A political deal signed on New Year’s Eve that was supposed to clear the way for elections in the Democratic Republic of the Congo and the departure of President Joseph Kabila could be on the brink of collapse.
At a news conference Tuesday in Kinshasa, Jean-Marc Kabund, secretary-general of the opposition UDPS party, said there could no longer be any doubt that Kabila and his political allies do not intend to move toward elections.
He accused the president and his allies of deliberately undermining the agreement they signed on December 31 with the Rassemblement, a large opposition coalition in which the UDPS is the leading member.
Kabund called on the Congolese to prepare themselves for a large march on April 10 to protest the nonapplication of the accord and Kabila’s plans for a lifelong presidency.
Hundreds of angry UDPS supporters gathered in the road outside, shouting that Kabila must step down or be chased from the country. The police soon arrived to disperse the crowd. They fired live rounds into the air while the crowd hurled stones.
Kabila’s second term — and what the constitution says should have been his final term — expired December 19, but elections to find his successor were postponed and the president has remained in office. The New Year’s Eve deal, which was mediated by the Congolese Catholic Church, offered a peaceful solution. A transitional government headed by a prime minister from the Rassemblement was supposed to take over and lead the country toward elections in late 2017.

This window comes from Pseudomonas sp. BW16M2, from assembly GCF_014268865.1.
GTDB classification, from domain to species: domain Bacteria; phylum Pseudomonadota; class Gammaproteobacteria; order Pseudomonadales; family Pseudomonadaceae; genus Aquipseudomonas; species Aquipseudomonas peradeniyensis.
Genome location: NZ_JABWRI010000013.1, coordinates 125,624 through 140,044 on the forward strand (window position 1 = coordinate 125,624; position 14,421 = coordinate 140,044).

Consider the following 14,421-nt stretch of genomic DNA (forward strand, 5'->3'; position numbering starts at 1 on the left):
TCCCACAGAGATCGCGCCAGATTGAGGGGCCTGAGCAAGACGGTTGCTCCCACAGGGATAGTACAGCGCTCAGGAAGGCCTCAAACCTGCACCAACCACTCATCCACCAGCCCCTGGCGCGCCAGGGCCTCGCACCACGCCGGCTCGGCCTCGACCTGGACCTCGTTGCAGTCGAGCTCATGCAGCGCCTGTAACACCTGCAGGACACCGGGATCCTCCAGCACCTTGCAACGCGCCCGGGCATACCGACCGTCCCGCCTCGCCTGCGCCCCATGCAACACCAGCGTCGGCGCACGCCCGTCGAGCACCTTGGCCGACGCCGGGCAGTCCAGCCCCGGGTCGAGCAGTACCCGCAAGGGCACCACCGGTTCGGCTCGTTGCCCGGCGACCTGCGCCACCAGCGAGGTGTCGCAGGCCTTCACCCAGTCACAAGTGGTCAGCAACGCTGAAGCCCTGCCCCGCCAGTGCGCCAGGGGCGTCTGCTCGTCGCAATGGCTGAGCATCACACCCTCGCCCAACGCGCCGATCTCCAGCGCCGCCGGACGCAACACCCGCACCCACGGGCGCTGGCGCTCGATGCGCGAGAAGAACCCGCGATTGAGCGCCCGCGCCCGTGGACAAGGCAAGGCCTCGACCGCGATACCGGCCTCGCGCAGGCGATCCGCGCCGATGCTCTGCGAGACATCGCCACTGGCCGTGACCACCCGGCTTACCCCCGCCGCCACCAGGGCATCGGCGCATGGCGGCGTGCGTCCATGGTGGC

However, talks about how to implement the accord have faltered, and the two sides are still split on several key issues, most intractably on how to nominate the next prime minister.
Last week, the National Episcopal Conference of Congo (CENCO) told the Rassemblement and Kabila’s political alliance to resolve their differences and sign an implementation agreement before March 27. That ultimatum went unanswered, and on Monday night, CENCO’s president, Monseigneur Marcel Utembi, announced the bishops were ending their mediation.
Utembi appealed to the negotiators to not lose sight of the main objective of the talks: the organization of elections in less than a year.
On Tuesday afternoon, the bishops met with Kabila. One told VOA that Kabila would try to break the impasse. On Tuesday night, the presidency issued a statement saying the “current impasse must not mean the definitive rupture of the dialogue.”
For the UDPS, however, there is no longer any hope of a resolution.
Political protests have been banned in much of Congo since September 2016, and the UDPS announcement of one on April 10 will renew fears of violent repression by the state.